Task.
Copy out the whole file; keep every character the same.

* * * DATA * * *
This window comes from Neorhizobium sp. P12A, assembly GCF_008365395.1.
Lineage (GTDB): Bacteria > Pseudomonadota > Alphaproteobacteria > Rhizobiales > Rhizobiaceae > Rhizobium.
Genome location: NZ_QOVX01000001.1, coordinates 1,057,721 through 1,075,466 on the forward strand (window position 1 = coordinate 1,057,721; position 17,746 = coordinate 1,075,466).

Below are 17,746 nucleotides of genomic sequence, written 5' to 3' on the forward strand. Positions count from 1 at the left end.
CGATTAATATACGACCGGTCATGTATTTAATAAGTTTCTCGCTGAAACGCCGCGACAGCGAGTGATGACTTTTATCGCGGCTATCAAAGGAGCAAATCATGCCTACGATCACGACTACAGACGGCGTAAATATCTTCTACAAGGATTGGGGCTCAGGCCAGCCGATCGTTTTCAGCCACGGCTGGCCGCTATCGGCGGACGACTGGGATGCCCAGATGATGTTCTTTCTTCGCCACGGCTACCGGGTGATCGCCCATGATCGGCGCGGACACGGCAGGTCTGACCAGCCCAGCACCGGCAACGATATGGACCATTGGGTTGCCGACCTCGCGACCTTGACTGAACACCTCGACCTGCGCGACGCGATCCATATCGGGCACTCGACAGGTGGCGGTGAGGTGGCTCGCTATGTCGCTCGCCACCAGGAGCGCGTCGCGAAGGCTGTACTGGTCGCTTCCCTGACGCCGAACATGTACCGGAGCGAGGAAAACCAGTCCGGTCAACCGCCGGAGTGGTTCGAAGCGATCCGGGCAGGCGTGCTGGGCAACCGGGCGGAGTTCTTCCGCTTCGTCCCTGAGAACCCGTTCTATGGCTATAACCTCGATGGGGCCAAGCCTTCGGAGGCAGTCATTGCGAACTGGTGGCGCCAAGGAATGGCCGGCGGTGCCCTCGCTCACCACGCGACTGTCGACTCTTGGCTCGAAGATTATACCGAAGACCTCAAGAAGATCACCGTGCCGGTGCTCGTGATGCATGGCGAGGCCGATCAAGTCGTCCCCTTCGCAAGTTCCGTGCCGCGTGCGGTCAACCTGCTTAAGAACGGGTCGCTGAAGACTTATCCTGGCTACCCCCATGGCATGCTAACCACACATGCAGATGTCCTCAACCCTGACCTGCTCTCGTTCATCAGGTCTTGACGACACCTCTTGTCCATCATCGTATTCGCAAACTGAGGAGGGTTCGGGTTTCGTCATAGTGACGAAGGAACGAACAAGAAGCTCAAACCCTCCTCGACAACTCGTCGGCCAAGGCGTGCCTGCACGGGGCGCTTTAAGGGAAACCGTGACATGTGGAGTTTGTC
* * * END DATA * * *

This window comes from Neorhizobium sp. P12A, assembly GCF_008365395.1.
Lineage (GTDB): Bacteria > Pseudomonadota > Alphaproteobacteria > Rhizobiales > Rhizobiaceae > Rhizobium.
Genome location: NZ_QOVX01000001.1, coordinates 1,057,721 through 1,075,466 on the forward strand (window position 1 = coordinate 1,057,721; position 17,746 = coordinate 1,075,466).

Below are 17,746 nucleotides of genomic sequence, written 5' to 3' on the forward strand. Positions count from 1 at the left end.
CGATTAATATACGACCGGTCATGTATTTAATAAGTTTCTCGCTGAAACGCCGCGACAGCGAGTGATGACTTTTATCGCGGCTATCAAAGGAGCAAATCATGCCTACGATCACGACTACAGACGGCGTAAATATCTTCTACAAGGATTGGGGCTCAGGCCAGCCGATCGTTTTCAGCCACGGCTGGCCGCTATCGGCGGACGACTGGGATGCCCAGATGATGTTCTTTCTTCGCCACGGCTACCGGGTGATCGCCCATGATCGGCGCGGACACGGCAGGTCTGACCAGCCCAGCACCGGCAACGATATGGACCATTGGGTTGCCGACCTCGCGACCTTGACTGAACACCTCGACCTGCGCGACGCGATCCATATCGGGCACTCGACAGGTGGCGGTGAGGTGGCTCGCTATGTCGCTCGCCACCAGGAGCGCGTCGCGAAGGCTGTACTGGTCGCTTCCCTGACGCCGAACATGTACCGGAGCGAGGAAAACCAGTCCGGTCAACCGCCGGAGTGGTTCGAAGCGATCCGGGCAGGCGTGCTGGGCAACCGGGCGGAGTTCTTCCGCTTCGTCCCTGAGAACCCGTTCTATGGCTATAACCTCGATGGGGCCAAGCCTTCGGAGGCAGTCATTGCGAACTGGTGGCGCCAAGGAATGGCCGGCGGTGCCCTCGCTCACCACGCGACTGTCGACTCTTGGCTCGAAGATTATACCGAAGACCTCAAGAAGATCACCGTGCCGGTGCTCGTGATGCATGGCGAGGCCGATCAAGTCGTCCCCTTCGCAAGTTCCGTGCCGCGTGCGGTCAACCTGCTTAAGAACGGGTCGCTGAAGACTTATCCTGGCTACCCCCATGGCATGCTAACCACACATGCAGATGTCCTCAACCCTGACCTGCTCTCGTTCATCAGGTCTTGACGACACCTCTTGTCCATCATCGTATTCGCAAACTGAGGAGGGTTCGGGTTTCGTCATAGTGACGAAGGAACGAACAAGAAGCTCAAACCCTCCTCGACAACTCGTCGGCCAAGGCGTGCCTGCACGGGGCGCTTTAAGGGAAACCGTGACATGTGGAGTTTGTC